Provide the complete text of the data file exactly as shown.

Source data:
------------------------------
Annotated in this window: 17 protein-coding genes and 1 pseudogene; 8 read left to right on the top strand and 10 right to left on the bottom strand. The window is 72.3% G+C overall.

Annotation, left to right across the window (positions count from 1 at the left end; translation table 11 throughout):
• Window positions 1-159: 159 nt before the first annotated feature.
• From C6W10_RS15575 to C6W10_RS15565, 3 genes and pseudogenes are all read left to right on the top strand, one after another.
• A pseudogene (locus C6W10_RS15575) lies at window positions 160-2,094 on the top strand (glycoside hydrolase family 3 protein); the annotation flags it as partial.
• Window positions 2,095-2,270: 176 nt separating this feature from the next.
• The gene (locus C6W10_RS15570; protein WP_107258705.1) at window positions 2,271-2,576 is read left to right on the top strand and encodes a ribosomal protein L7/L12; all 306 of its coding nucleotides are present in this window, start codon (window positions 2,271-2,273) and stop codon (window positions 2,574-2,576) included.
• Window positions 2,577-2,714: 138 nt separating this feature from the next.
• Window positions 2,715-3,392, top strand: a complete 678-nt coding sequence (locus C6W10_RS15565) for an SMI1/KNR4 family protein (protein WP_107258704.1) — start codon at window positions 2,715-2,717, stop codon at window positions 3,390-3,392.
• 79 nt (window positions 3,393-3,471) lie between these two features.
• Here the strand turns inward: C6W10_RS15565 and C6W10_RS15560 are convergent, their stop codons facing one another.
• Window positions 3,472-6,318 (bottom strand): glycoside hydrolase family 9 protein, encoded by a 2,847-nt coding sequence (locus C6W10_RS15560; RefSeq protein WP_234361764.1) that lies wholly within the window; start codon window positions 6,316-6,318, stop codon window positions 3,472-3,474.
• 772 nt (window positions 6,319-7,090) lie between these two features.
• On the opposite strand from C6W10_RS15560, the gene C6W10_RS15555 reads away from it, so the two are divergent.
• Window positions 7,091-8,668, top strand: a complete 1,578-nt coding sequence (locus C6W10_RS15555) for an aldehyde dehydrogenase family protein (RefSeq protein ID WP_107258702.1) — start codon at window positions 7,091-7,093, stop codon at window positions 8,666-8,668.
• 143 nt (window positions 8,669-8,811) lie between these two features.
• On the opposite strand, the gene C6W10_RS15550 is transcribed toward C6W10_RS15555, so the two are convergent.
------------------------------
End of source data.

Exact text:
Annotated in this window: 17 protein-coding genes and 1 pseudogene; 8 read left to right on the top strand and 10 right to left on the bottom strand. The window is 72.3% G+C overall.

Annotation, left to right across the window (positions count from 1 at the left end; translation table 11 throughout):
• Window positions 1-159: 159 nt before the first annotated feature.
• From C6W10_RS15575 to C6W10_RS15565, 3 genes and pseudogenes are all read left to right on the top strand, one after another.
• A pseudogene (locus C6W10_RS15575) lies at window positions 160-2,094 on the top strand (glycoside hydrolase family 3 protein); the annotation flags it as partial.
• Window positions 2,095-2,270: 176 nt separating this feature from the next.
• The gene (locus C6W10_RS15570; protein WP_107258705.1) at window positions 2,271-2,576 is read left to right on the top strand and encodes a ribosomal protein L7/L12; all 306 of its coding nucleotides are present in this window, start codon (window positions 2,271-2,273) and stop codon (window positions 2,574-2,576) included.
• Window positions 2,577-2,714: 138 nt separating this feature from the next.
• Window positions 2,715-3,392, top strand: a complete 678-nt coding sequence (locus C6W10_RS15565) for an SMI1/KNR4 family protein (protein WP_107258704.1) — start codon at window positions 2,715-2,717, stop codon at window positions 3,390-3,392.
• 79 nt (window positions 3,393-3,471) lie between these two features.
• Here the strand turns inward: C6W10_RS15565 and C6W10_RS15560 are convergent, their stop codons facing one another.
• Window positions 3,472-6,318 (bottom strand): glycoside hydrolase family 9 protein, encoded by a 2,847-nt coding sequence (locus C6W10_RS15560; RefSeq protein WP_234361764.1) that lies wholly within the window; start codon window positions 6,316-6,318, stop codon window positions 3,472-3,474.
• 772 nt (window positions 6,319-7,090) lie between these two features.
• On the opposite strand from C6W10_RS15560, the gene C6W10_RS15555 reads away from it, so the two are divergent.
• Window positions 7,091-8,668, top strand: a complete 1,578-nt coding sequence (locus C6W10_RS15555) for an aldehyde dehydrogenase family protein (RefSeq protein ID WP_107258702.1) — start codon at window positions 7,091-7,093, stop codon at window positions 8,666-8,668.
• 143 nt (window positions 8,669-8,811) lie between these two features.
• On the opposite strand, the gene C6W10_RS15550 is transcribed toward C6W10_RS15555, so the two are convergent.